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Gardening Tips Shared by Expert at Medfield Library

Master Gardener, Betty Sanders, shared her expertise to an enthusiastic audience at Medfield Library.

To the uninitiated, it sounds simple. Plant a few seeds, add a bit of water, let the sun do its magic and pretty soon you’ve got a refrigerator full of enough vegetables to rival the produce section at Shaw's.

The truth of the matter is that, like most everything else, there are “do’s” and “don’ts” when it comes to planting a proper vegetable garden. And, especially for beginners, the best way to begin their gardening endeavors is to consult an expert.

Would-be Medfield “farmers” had an opportunity to do just that as Master Gardener, Betty Sanders, presented a program on “Getting Started With a Vegetable Garden,” held April 16 at Medfield Library.

Sanders, who oversees the Medfield Community Garden, shared her knowledge and expertise with an audience of approximately 40 during the two-hour presentation.

The group exhibited its enthusiasm by peppering Sanders with a variety of questions early on in the program. So much so, that Sanders was forced to ask that they hold their queries until the end of the presentation, in the interest of time.

As the handout, prepared by Sanders, indicated, there was a lot of information to cover. From tips on choosing a location and deciding the size of the garden, to information on planting, weeding and fertilizing, it was obvious that the program would offer a detailed “how to” for novice gardeners.

“I put this program together to help people get vegetable gardens started,” Sanders told the group, “because that’s the whole idea behind our ‘Garden to Table’ program.'”

Using personal references to make her point, Sanders offered that a friend of hers calls gardening “the most meaningful of all work.” A successful garden, she hinted, was one that resulted in “wretched excess.” “That’s having so much that your neighbors lock their doors when they see you coming with a bag [of vegetables],” she joked.

She relayed that she and another friend have found a way to overcome that excess. “I grow corn … I have a friend who doesn’t. She grows things like garlic and shallots. I keep her supplied with corn in August and September and she keeps me in garlic and shallots all year.”

Though, as the evening would prove, a successful garden demands a lot of planning and nurturing, the end result, as Sanders stated, would be well worth the effort.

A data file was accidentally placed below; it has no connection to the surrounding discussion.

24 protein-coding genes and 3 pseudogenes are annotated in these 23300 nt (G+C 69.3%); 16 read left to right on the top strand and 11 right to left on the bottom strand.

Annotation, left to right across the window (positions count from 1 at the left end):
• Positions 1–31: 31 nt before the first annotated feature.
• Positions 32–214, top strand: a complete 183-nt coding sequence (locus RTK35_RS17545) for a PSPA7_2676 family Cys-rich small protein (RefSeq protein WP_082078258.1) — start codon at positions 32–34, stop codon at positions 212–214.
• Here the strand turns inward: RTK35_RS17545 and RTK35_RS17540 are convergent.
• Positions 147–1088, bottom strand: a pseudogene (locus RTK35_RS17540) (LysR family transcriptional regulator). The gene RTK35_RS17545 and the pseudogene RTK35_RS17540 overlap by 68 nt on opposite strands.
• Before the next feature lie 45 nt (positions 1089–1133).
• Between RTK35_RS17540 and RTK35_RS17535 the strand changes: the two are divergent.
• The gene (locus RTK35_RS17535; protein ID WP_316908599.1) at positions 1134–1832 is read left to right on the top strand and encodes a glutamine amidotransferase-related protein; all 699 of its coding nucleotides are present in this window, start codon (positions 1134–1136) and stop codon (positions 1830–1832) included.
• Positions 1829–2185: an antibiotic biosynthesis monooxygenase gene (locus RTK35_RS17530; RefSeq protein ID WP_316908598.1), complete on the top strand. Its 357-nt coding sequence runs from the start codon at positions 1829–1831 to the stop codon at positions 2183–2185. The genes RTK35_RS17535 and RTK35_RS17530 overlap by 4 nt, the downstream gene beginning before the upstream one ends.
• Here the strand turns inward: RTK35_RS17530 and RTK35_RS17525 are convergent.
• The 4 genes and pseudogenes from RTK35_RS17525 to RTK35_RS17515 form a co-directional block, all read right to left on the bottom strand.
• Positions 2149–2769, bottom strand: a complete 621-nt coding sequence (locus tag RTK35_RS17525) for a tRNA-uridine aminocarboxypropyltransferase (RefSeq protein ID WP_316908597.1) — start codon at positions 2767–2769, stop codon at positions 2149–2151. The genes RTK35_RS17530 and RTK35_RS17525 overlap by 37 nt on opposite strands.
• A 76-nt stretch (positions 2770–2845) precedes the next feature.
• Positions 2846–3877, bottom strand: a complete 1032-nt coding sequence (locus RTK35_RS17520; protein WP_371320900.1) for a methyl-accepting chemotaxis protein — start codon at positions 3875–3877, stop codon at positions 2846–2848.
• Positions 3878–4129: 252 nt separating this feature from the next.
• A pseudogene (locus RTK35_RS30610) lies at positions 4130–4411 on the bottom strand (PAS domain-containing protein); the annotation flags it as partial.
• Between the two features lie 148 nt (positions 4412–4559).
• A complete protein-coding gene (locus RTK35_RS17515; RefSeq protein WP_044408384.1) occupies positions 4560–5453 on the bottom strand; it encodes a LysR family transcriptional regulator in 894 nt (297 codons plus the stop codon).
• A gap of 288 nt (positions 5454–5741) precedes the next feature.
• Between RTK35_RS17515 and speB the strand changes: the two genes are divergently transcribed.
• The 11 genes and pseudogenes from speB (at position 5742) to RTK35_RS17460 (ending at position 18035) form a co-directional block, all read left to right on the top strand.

“If the only vegetables you’ve eaten in the last umpteen years are from the supermarket, you’re going to be in for such a shock when you pick your first vegetables and try them. The taste is so different,” Sanders said.

The planning phase of gardening, according to Sanders, includes “choosing your location, carefully,” “deciding on the proper size of the garden,” “testing the Soil,” “choosing a garden design” and “choosing what vegetables to grow.”

Most important on that list was the choosing of the garden's location. An area exposed to at least 8 hours of sunshine was deemed “vital.”

“You cannot convince yourself that if you’ve got four or five hours of sunlight in the afternoon (that you) can grow vegetables there, you can’t," Sanders said. "I don’t care how hot it is, how nice the soil is, how convenient it is to your house … it’s not going to grow vegetables. You must have eight hours to grow most vegetables. The exception to that is that with about six hours you can grow things like lettuce, but truthfully, you need eight hours to grow [vegetables such as] tomatoes, zucchini, corn, eggplant and melons ... and for the rest of them, if they don’t get eight hours, they’re going to be smaller,” she said.

“Good drainage” and the availability of water were also important considerations when choosing a location.

The size of the garden directly affects the yield of vegetables, Sanders said. A plot 20 x 30 feet will keep a family of four in vegetables all summer, with enough left over to share. Sanders said that “I still have green beans, ochre and corn in my freezer. I have eight winter squash in the basement and I grow it on a 20 X 30 foot lot.”

She induced a moment of levity when she said “my husband probably wishes I had brought them as door prizes today.”

As the presentation continued, much of the audience busily took notes, hoping, no doubt, that Sanders' expert tips would aide in them producing their own successful gardens.

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